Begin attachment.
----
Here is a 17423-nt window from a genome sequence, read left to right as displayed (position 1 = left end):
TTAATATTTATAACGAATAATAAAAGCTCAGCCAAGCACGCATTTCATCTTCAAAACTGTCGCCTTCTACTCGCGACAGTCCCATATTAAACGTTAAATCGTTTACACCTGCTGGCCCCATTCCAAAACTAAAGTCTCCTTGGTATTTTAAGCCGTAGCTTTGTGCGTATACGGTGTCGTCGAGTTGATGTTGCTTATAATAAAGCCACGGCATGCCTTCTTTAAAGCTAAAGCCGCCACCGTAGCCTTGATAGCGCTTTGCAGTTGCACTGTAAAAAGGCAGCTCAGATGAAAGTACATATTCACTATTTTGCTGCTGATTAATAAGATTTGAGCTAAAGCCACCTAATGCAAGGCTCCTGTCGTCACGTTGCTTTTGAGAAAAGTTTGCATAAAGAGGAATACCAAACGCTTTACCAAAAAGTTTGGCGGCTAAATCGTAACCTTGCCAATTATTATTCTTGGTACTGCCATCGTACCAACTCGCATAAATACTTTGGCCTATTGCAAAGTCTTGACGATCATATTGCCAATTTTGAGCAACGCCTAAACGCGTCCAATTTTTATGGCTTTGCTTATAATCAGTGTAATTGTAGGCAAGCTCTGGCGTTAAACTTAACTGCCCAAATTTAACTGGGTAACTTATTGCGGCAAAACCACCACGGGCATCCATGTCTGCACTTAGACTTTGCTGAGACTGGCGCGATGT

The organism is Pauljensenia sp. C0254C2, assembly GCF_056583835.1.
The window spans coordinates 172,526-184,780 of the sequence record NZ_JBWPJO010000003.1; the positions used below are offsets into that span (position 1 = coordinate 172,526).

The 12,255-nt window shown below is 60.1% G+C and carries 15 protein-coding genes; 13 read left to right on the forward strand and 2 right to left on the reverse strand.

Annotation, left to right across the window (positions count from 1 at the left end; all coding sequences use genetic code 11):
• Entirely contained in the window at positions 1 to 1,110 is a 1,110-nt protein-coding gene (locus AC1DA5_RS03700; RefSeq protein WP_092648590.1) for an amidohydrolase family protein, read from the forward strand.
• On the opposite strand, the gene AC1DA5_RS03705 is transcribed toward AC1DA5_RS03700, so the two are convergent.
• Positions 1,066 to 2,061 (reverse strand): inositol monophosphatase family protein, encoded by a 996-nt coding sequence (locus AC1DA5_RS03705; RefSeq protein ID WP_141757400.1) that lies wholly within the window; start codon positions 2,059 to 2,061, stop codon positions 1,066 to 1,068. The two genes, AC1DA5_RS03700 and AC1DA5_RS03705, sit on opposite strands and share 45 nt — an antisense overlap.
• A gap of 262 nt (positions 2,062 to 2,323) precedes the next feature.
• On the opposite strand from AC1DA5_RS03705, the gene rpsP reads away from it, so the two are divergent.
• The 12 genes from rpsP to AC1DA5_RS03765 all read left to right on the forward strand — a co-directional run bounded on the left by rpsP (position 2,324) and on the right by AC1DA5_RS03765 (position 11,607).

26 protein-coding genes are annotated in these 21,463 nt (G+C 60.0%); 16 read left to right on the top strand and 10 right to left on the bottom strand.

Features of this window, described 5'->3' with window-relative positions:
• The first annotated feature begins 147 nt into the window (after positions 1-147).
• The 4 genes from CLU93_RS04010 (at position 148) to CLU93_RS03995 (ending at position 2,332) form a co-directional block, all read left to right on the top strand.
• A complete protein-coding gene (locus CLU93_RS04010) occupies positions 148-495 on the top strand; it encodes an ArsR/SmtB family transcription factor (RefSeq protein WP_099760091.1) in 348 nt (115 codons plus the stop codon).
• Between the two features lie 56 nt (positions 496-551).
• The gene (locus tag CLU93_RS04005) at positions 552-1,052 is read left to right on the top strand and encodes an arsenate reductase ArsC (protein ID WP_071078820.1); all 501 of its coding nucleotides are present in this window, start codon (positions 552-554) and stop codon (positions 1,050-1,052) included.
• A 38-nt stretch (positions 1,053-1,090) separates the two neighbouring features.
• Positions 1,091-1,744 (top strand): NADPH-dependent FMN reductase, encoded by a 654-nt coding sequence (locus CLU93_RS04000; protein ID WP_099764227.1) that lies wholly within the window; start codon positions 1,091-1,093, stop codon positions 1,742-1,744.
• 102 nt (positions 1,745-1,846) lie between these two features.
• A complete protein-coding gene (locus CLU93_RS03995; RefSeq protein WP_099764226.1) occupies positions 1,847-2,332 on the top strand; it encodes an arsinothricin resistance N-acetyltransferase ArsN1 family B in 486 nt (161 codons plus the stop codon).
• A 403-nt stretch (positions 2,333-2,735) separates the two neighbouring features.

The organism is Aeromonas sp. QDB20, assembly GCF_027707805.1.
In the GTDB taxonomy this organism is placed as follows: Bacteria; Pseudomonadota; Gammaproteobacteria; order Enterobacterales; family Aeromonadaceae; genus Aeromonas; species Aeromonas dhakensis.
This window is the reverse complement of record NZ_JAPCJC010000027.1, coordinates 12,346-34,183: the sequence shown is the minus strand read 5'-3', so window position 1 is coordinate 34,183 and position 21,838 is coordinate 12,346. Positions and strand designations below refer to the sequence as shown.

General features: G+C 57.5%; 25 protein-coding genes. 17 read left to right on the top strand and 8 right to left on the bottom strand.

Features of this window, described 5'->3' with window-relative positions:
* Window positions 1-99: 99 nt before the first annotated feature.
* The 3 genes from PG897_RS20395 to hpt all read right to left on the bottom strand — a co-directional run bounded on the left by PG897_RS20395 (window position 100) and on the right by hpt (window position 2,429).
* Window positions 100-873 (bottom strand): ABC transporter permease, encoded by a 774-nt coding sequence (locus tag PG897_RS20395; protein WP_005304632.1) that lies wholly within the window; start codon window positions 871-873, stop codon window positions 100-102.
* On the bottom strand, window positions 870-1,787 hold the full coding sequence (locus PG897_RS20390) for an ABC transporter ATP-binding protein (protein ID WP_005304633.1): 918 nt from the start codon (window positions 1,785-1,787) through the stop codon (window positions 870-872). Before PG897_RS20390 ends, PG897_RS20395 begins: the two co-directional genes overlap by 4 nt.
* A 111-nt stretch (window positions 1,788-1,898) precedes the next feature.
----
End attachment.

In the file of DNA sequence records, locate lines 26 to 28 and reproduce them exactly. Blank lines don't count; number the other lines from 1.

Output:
In the GTDB taxonomy this organism is placed as follows: Bacteria; Pseudomonadota; Gammaproteobacteria; order Enterobacterales; family Aeromonadaceae; genus Aeromonas; species Aeromonas dhakensis.
This window is the reverse complement of record NZ_JAPCJC010000027.1, coordinates 12,346-34,183: the sequence shown is the minus strand read 5'-3', so window position 1 is coordinate 34,183 and position 21,838 is coordinate 12,346. Positions and strand designations below refer to the sequence as shown.

General features: G+C 57.5%; 25 protein-coding genes. 17 read left to right on the top strand and 8 right to left on the bottom strand.